At the end of 2020, they were averaging one beef per week.
“The elderly were afraid to go to the grocery store,” Tyler said. “They’d call us for beef and I’d take flour and other things out of our pantry to give to them to get them by.”
The change in direction was both profound, and profitable.
“We were very fortunate, we began to cut our beef for maximum profit,” Tyler said. “It changed the way we worked. We made up smaller boxes for people who didn’t have the need or the space for a whole or half side of beef.”
They’ve now added pork and lamb to their plan, processing about 20 hogs and 10 to 20 lambs a year through their Wyoming Cowboy Cuts business.
They get the lambs from Marvin Schmidt and contract for the pork with other producers.
“We’ve worked out in concentric circles from where we started,” Tyler said.
Those concentric circles include retail marketing outlets for their finished and packaged beef, pork, and lamb.
In Fremont County, they have retail cases at the Fast Lane in Shoshoni, the Kinnear Store, and Messenger Girls on Main Street in Lander. They also offer their meat products at Fremont Local Foods in Riverton.
Bunk’s Barbeque, the Roasted Bean and Cuisine, and the Brown Sugar Roastery in Riverton all feature Wyoming Cowboy Cuts beef on their respective menus.
Statewide they market through “Eat Wyoming,” an online farmer’s market that brings Wyoming grown meat, vegetables, and fruit directly to the consumer.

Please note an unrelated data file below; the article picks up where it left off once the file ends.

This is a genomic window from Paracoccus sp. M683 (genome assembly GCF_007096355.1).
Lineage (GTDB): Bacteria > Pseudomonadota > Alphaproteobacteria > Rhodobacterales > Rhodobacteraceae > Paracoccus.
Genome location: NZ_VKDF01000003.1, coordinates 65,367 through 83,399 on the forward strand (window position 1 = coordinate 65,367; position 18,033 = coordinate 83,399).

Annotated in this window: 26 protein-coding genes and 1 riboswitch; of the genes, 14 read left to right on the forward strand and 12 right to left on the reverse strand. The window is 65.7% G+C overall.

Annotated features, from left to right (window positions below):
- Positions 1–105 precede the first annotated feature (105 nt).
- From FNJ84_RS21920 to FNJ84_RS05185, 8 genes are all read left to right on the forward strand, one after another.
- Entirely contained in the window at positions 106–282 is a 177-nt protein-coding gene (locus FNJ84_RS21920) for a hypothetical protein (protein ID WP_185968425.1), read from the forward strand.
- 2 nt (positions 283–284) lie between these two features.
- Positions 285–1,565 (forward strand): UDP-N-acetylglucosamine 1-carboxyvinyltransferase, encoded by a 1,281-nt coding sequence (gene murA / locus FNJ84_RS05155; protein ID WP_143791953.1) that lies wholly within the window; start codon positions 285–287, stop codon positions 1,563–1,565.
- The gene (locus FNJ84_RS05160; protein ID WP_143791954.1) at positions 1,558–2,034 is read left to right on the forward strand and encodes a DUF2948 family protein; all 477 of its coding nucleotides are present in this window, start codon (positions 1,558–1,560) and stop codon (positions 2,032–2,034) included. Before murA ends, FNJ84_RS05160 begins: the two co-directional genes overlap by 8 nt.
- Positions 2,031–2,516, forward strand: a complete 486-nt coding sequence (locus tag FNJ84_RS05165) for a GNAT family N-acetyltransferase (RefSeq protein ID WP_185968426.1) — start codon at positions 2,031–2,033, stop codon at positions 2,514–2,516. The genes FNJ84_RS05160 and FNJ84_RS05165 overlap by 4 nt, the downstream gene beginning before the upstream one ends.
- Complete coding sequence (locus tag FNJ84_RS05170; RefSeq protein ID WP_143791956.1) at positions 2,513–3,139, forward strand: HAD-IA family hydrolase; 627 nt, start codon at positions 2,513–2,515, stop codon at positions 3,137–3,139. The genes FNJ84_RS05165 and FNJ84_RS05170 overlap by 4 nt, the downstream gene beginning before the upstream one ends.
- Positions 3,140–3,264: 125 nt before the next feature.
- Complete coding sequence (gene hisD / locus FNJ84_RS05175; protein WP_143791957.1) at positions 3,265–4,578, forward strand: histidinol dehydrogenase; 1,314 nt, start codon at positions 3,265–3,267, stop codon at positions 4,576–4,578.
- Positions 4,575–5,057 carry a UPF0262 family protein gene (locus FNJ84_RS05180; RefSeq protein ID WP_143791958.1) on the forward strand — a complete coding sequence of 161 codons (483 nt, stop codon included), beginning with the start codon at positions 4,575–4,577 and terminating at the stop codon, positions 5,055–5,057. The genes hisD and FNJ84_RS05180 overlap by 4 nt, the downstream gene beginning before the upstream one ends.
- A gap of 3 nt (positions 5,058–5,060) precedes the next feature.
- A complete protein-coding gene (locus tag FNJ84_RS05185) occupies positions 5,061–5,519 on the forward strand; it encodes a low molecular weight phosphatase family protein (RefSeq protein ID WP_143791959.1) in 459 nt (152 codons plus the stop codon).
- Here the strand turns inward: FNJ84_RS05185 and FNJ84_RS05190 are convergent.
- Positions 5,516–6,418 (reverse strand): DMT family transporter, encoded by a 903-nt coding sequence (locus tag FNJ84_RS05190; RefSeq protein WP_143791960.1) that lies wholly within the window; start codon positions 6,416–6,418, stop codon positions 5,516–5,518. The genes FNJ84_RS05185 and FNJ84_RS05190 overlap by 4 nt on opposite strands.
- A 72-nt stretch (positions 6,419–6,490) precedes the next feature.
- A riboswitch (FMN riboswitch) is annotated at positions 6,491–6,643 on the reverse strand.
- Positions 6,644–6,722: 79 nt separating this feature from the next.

Their operation consists of raising beef at their two ranches in the Gas Hills and Pavillion, finishing the steers in Pavillion, then shipping the finished animals to Sheridan for processing, and then hauling the frozen, wrapped beef back to Riverton where it is held in a cold storage facility at Central Wyoming College.
CWC has been a partner with the McCanns since incorporating Wyoming Cowboy Cuts as part of the college’s local foods initiative.
The McCann’s steers are finished to about 1300 pounds, which creates an optimal size for steaks and roasts.
“I think it’s important that we’re willing to offer ways to cook beef,” Angela said. “So many people don’t know how to cook, but are interested in learning.”
The bulk of their business is producing hay, raising, feeding, and processing cattle, but they’ve picked up a few new ideas along the way.
“We sell beef sticks and jerky to REMAX Realty,” Tyler said. “They give it to their clients as a thank you for closing with them. With each package, we have a business card with a QR code they can scan and order more from us. It’s worked well so far,”